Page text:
};

The compiler will use the "std::string" function where appropriate, and may never use the inner template at all.

  • I don't think this works for non-type template arguments. – Toby Speight Jun 14 '19 at 8:12
1

For the curious, this is probably the solution I'm going to go with in my own code. This is a slight variation on Omnifarious's answer, that eliminates the need for an extra class. I still give props to Omnifarious, as he did most of the leg work:

#include <iostream>
#include <string>

using namespace std;

// IMPORTANT NOTE: AdaptingFunctor has no access to the guts of class X!
// Thus, this solution is somewhat limited.
template<typename t1> class AdaptingFunctor {
public:
   t1 operator() (string param);
};

// Can specialize AdaptingFunctor for each type required:
template<> int AdaptingFunctor<int>::operator() (string param)
{
   return param.size(); // <=== Insert required type-specific logic here
}

// Additional specializations for each return type can go
// here, without requiring specialization of class c1 for X...


template <class c1> class X {
public:
   template<typename returnT>  returnT getAThing(std::string param)
      {
     AdaptingFunctor<returnT> adapter;
     return adapter(param);
      }
   static std::string getName();
private:
   c1 theData;
};

// Template definition of class method works ok...
template <class c1> std::string X<c1>::getName() {
   return c1::getName();
}

class Y {
public:
   static std::string getName() { return "Y"; }
};


int main(int argc, char* argv[])
{
   X<Y> tester;
   int anIntThing = tester.getAThing<int>(std::string("param"));
   cout << "Name: " <<  tester.getName() << endl;
   cout << "An int thing: " << anIntThing << endl;
}
-1

Try

template <>
template <class T>
int X<T>::template getAThing<int>(std::string param)
{
   return getIntThing(param);
}

This still doesn't compile, but it's closer than you had.

I think you can't specialize members en masse. You have to specify a particular specialization of the class template before you can start specializing its members.

  • What if you reverse the order of the template brackets? ie template <class T> template<> instead. Makes more sense, since the template function is inside the template class, so it's template declaration should be nested within that of the class. Worth a try. – Alexander Kondratskiy Feb 14 '11 at 17:11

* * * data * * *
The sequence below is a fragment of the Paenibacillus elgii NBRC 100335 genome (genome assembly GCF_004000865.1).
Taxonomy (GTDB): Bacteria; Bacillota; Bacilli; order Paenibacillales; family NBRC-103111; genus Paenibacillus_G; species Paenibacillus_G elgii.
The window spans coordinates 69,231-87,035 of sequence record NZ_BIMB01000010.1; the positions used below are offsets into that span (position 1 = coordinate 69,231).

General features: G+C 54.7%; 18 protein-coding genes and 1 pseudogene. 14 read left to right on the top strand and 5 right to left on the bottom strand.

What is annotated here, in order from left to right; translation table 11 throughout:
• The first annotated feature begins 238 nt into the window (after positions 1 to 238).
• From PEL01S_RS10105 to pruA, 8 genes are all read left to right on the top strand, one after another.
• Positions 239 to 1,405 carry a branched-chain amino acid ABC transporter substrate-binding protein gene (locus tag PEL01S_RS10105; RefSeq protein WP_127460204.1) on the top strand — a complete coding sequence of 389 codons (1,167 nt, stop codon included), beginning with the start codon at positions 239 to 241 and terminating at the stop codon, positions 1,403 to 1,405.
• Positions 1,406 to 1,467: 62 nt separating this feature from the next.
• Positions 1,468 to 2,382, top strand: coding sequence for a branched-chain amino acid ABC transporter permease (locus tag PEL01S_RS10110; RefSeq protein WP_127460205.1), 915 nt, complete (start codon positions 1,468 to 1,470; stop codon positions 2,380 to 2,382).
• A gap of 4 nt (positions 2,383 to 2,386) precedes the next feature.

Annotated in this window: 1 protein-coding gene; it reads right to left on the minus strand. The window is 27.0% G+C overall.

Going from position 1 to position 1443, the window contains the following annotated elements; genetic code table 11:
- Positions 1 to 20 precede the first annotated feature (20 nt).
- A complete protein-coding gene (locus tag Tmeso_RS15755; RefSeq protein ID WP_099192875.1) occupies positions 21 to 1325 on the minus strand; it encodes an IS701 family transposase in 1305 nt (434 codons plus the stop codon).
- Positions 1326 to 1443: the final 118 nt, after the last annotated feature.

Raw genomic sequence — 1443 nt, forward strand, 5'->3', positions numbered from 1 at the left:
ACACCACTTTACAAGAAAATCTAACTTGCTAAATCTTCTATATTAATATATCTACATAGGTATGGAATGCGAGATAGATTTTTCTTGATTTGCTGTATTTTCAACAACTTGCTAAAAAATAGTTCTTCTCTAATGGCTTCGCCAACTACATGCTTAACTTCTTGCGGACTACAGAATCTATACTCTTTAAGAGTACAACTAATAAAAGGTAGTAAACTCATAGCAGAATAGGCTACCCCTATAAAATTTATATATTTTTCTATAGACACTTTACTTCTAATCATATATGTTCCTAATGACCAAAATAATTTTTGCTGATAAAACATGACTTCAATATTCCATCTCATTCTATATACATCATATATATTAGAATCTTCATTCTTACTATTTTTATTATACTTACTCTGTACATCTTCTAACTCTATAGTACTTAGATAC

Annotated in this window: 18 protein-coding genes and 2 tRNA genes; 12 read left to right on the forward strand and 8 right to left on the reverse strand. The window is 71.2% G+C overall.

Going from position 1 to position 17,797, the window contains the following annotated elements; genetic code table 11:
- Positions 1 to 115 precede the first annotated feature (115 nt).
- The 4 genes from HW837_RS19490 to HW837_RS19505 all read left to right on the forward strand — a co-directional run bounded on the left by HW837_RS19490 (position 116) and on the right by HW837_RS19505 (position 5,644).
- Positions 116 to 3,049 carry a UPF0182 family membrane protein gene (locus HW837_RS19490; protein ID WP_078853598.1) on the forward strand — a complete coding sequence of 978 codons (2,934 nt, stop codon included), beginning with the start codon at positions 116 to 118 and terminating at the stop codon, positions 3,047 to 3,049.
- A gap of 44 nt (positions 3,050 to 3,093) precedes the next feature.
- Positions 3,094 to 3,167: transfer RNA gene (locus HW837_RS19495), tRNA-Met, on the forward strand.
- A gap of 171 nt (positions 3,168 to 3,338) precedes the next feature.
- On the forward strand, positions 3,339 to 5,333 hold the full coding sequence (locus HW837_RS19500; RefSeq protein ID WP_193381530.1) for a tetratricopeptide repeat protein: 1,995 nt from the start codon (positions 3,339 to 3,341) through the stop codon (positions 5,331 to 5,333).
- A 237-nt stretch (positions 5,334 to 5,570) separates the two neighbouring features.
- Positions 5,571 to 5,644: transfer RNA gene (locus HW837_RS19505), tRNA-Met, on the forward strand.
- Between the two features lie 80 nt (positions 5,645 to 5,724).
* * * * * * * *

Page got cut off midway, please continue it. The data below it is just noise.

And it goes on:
• @Alexander Kondratskiy - I tried that. Still doesn't work. Much different error though. :-) – Omnifarious Feb 14 '11 at 17:13
  • Hmmm, interesting thoughts. Yeah, if I have to specialize the function for both (for example) class Y and int, that leaves me with a lot of potential combinations of functions to define. If your hunch is right Ben, I may have to drop back to doing something like implementing getAThing() using an external functor class, and specialize that, for cases where getAThing()'s definition does not depend on info from class c1. – Ogre Psalm33 Feb 14 '11 at 17:29
  • This doesn't make any sense. 'X' is being specialized with 'T' a nested template parameter. The type 'X<T>' is unrelated to the original primary template and has no definition and no members. As 'getAThing' is not a member of that class you cannot specialize it in that class. – Richard Corden May 4 '11 at 17:34
  • @Richard: You're wrong about X<T> being an empty specialization. The reason this fails is that you have to first specialize the class before specializing a member, and this doesn't. But since you insist on downvoting, feel free. – Ben Voigt May 5 '11 at 3:18
-2

Here's the simplest, easiest way I've seen so far to do this:

template <class T1>
struct MyClass {
  template <class T2>
  void MyFunction();
};

template <class T1>
template <class T2>
void MyClass<T1>::MyFunction() {  // NOTE:  NO T2 on this line.
  // Code goes here
}
  • 1
    The OP wants each 'T2' to use a different function body (in the syntactic sense). Your example uses the same function body for all kinds of T2. – Richard Corden May 4 '11 at 17:41
  • Richard Corden is correct. We wanted to be able to specialize MyFunction's body for many different classes or types, where (and this is the important part) T2 can be any basic type. – Ogre Psalm33 May 4 '11 at 22:00

Your Answer

By clicking “Post Your Answer”, you agree to our terms of service, privacy policy and cookie policy

Not the answer you're looking for? Browse other questions tagged or ask your own question.